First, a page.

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Are Holiday Traditions Boring?
Yes, but we should do them anyway.
Growing up in a dysfunctional family, my mother was basically raised by Sister Mary Joseph and Sister Mary Helen, her school teachers in Canada, so mom’s fashion choices ran in the direction of functional and utilitarian. She was absolutely no help when I entered my teenage years and was desperately in need of guidance about eye liner and ways to style thick curly hair. In the midst of that sensitive developmental age, during the early 1980’s, Seventeen magazine became my bible.
At that time, Whitney Houston and Phoebe Cates were the stars of the magazine. Tall and impossibly beautiful, I idolized them and memorized every article. I tried to replicate their haircuts and buy their dresses. I stacked each issue neatly in my closet for years, until they were finally recycled two decades later. (They sell for $25-$100 on eBay right now.)
In one memorable article, Phoebe Cates said that she were planning on eating Chinese food on Christmas afternoon in a glamorous New York City apartment that she shared with her sister. The article came with an adorable picture of herself with chop sticks and a paper container. I wanted to be Phoebe Cates so badly and have her alternative Chinese food Christmas, instead of our Italian-American holiday with fish and little honey balls. I’m sure that Phoebe wasn’t surrounded by old people with hands that smelled like garlic and anchovies.
Fast forward thirty years, and I’m charge of maintaining these family traditions. I never had that glamorous Christmas Day with lip gloss, a pink robe, and a carton of Lo Mein. Instead, I’m hosting three generations in our suburban split level and making the same fish and honey balls as my mom, her mom, and centuries of Italian grannies. I’ve slowly accepted that traditions might be boring, but we need them more than ever.
Last night, I pulled out my binder with the recipes under plastic and started making preparations. We will prepare about a dozen appetizers — scallops with bacon, tapenade, cheese plate, crab cakes, mussels, shrimp cocktail, and so on — and then settle into the main meal — pasta with a tuna, caper, tomato sauce, fish stew, and a big salad. Everybody brings something. Mom is doing the cheesecake, tuna sauce, and mussels. Steve’s making the pumpkin pin and struffoli. The goal is get to 12 fishes, but sometimes we cheat with a plate of sushi.
Straight up: it’s not easy. Traditions are difficult for the person putting on the show, especially when there are writing deadlines and parties with girlfriends and streaming shows on Netflix and social media offering distractions. We’re not up in the mountains of Italy anymore with nothing better to do than deep fry bits of dough and then cover with powdered sugar. It’s difficult to block out two days for preparations.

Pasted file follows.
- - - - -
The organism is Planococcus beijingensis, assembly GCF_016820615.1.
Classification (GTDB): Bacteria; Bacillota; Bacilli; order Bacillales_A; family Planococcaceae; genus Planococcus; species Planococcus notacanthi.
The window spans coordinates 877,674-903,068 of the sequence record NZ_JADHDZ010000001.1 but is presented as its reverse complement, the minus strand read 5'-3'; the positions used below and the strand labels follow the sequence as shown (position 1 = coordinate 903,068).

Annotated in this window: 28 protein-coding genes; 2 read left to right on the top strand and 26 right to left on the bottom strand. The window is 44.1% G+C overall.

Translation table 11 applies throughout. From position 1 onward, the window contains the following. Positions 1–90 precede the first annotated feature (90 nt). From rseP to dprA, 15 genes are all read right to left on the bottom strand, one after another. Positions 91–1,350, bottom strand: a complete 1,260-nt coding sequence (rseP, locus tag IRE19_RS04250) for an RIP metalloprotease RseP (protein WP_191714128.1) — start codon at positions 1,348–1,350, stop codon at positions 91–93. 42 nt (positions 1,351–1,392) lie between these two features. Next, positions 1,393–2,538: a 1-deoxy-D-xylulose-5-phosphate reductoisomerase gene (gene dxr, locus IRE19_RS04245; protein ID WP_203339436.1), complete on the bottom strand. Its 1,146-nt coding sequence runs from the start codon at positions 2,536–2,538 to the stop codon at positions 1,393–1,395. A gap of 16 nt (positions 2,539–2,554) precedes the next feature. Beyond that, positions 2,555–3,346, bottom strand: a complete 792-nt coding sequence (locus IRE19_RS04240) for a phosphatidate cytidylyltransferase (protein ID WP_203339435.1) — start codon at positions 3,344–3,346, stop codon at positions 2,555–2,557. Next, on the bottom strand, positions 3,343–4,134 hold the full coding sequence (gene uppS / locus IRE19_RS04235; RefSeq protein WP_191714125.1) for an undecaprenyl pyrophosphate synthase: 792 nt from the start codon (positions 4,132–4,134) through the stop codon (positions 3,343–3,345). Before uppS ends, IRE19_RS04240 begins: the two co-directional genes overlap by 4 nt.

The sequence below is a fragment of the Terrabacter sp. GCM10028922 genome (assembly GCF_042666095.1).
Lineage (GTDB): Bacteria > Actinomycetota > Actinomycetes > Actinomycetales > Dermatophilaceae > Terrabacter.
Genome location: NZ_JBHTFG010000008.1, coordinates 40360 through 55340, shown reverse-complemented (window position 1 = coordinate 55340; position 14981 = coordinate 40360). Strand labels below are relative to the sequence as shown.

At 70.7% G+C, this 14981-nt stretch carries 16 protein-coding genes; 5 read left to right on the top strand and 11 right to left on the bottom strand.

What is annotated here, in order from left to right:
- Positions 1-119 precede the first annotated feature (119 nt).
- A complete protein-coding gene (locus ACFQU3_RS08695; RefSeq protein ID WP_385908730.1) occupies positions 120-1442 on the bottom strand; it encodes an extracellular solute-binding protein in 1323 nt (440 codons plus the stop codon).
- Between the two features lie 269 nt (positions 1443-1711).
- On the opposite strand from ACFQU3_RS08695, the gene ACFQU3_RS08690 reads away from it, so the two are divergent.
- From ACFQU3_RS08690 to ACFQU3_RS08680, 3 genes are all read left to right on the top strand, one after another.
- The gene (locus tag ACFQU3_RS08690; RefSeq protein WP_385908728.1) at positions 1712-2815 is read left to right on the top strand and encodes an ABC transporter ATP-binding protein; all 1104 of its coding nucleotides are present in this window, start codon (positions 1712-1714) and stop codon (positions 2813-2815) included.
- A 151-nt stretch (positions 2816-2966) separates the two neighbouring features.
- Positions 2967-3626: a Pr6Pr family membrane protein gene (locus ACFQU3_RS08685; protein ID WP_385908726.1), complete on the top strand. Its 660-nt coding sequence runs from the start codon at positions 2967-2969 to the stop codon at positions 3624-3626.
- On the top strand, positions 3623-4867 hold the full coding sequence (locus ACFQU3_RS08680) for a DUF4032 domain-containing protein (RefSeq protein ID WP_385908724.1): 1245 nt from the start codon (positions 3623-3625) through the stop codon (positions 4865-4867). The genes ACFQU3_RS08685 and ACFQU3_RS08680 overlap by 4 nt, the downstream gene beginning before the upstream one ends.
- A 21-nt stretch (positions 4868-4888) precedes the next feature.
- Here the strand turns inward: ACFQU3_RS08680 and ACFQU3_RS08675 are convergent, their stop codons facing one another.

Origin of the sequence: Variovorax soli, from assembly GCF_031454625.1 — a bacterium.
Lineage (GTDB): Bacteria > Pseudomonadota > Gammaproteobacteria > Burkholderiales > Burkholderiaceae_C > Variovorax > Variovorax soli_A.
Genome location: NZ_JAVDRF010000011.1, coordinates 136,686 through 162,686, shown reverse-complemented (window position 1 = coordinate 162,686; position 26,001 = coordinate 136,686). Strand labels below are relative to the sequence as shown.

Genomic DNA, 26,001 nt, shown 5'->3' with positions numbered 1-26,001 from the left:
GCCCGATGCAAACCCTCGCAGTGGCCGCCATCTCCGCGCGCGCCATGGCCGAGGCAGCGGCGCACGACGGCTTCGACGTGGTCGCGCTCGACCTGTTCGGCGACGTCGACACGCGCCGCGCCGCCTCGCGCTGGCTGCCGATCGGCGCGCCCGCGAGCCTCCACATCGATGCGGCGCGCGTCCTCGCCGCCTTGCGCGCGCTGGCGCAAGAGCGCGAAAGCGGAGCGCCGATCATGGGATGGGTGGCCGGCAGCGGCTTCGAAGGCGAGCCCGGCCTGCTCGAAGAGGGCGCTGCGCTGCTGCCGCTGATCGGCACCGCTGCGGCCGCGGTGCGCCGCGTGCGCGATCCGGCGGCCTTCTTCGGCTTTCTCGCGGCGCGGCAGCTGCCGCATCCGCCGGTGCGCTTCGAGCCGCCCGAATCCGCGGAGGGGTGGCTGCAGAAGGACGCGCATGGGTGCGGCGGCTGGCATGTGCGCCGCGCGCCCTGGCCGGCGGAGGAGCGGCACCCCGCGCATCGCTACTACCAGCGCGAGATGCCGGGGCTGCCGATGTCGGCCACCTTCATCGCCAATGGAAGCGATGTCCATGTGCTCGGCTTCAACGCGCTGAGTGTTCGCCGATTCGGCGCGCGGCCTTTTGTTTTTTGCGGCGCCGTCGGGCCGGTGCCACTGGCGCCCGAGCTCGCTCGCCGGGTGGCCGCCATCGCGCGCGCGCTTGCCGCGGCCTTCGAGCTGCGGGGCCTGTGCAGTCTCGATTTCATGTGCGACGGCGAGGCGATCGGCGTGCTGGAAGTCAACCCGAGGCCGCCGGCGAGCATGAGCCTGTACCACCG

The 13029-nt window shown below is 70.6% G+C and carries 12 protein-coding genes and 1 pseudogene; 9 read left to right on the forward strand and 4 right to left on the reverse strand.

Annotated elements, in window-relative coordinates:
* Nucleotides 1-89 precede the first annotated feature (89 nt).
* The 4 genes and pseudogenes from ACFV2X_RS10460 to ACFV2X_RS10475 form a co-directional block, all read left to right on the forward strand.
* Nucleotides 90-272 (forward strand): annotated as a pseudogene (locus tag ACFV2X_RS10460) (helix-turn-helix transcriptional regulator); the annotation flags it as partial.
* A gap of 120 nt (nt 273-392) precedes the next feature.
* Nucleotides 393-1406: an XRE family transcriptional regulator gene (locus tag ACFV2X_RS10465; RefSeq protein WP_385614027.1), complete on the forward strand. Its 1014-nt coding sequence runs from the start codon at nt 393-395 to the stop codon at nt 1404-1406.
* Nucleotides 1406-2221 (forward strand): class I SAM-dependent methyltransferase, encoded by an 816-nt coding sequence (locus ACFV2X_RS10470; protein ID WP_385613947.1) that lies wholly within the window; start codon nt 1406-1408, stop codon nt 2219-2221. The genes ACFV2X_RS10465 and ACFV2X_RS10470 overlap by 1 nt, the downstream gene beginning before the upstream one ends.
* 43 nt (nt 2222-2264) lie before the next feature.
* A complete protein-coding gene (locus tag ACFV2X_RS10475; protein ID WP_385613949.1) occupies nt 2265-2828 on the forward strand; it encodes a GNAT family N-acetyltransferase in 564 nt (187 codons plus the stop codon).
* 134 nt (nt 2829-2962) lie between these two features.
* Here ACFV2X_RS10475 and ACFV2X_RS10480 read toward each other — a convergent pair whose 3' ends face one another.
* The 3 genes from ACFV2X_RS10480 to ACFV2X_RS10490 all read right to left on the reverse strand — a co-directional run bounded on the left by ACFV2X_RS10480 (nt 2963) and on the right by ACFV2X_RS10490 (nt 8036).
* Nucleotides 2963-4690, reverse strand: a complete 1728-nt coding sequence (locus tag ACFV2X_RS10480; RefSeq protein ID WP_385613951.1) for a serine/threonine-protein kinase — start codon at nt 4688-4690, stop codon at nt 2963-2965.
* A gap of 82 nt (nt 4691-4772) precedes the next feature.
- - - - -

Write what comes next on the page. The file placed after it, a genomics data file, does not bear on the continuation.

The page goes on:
But these traditions are worth the time and effort. On Christmas Eve, my extended family — 19 of us with ages ranging from 85 to 2 — will be under one roof. Cellphones are tucked into purses, and work chores are set aside. We’ll put on our cutest outfits and make silly faces at the camera. Along with a large glass of wine and hearty bowls of mom’s famous mussels, we’re forming connections and memories. In a time when social isolation is at crisis levels, we know that we’re fortunate indeed.
And our lives are filled with adventures the rest of the year. We have jobs that we sometimes love and always keep us busy. Next year, we’ll travel to Vermont to ski, to Florida for Ian’s birthday, and that to Italy over the summer. Every week, we’re taking one or both boys on camping trips or to New York City to visit museums. We have hobbies and side hustles.
Life is a whirlwind, so it’s good to have these small anchors to the past. It’s almost refreshing to have a moment where we’re not constantly learning something new, like the best way to make a TikTok video or how to connect your bluetooth ear buds. And as we slow down, we connect with family.
So, I keep myself from getting bored by updating the recipes slightly. I might revive an ancient recipe that we haven't done in decades. This year, I’m thinking about setting up a photo booth in a corner for the young people to take selfies. But the rock solid aspects of the evening — fish appetizers, pasta for the main course, traditional sweets, long evening with gifts and love — will never change.
While I might not have the Phoebe Cates Chinese Food Christmas, I’m quite certain that we have something better.
Have a marvelous holiday, if Christmas is your thing. If not, enjoy the empty movie theaters and save some Lo Mein for me!
Okay, I’m officially on break until next week. I’m sure I’ll post some pictures on Instagram. Here are some pictures of our trip to Manhattan last week. If you’re fast enough, you can see a little video of my basement bookshop on Instagram Stories.
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San Francisco is America’s most empty downtown. Steve’s back in his NYC office three days a week.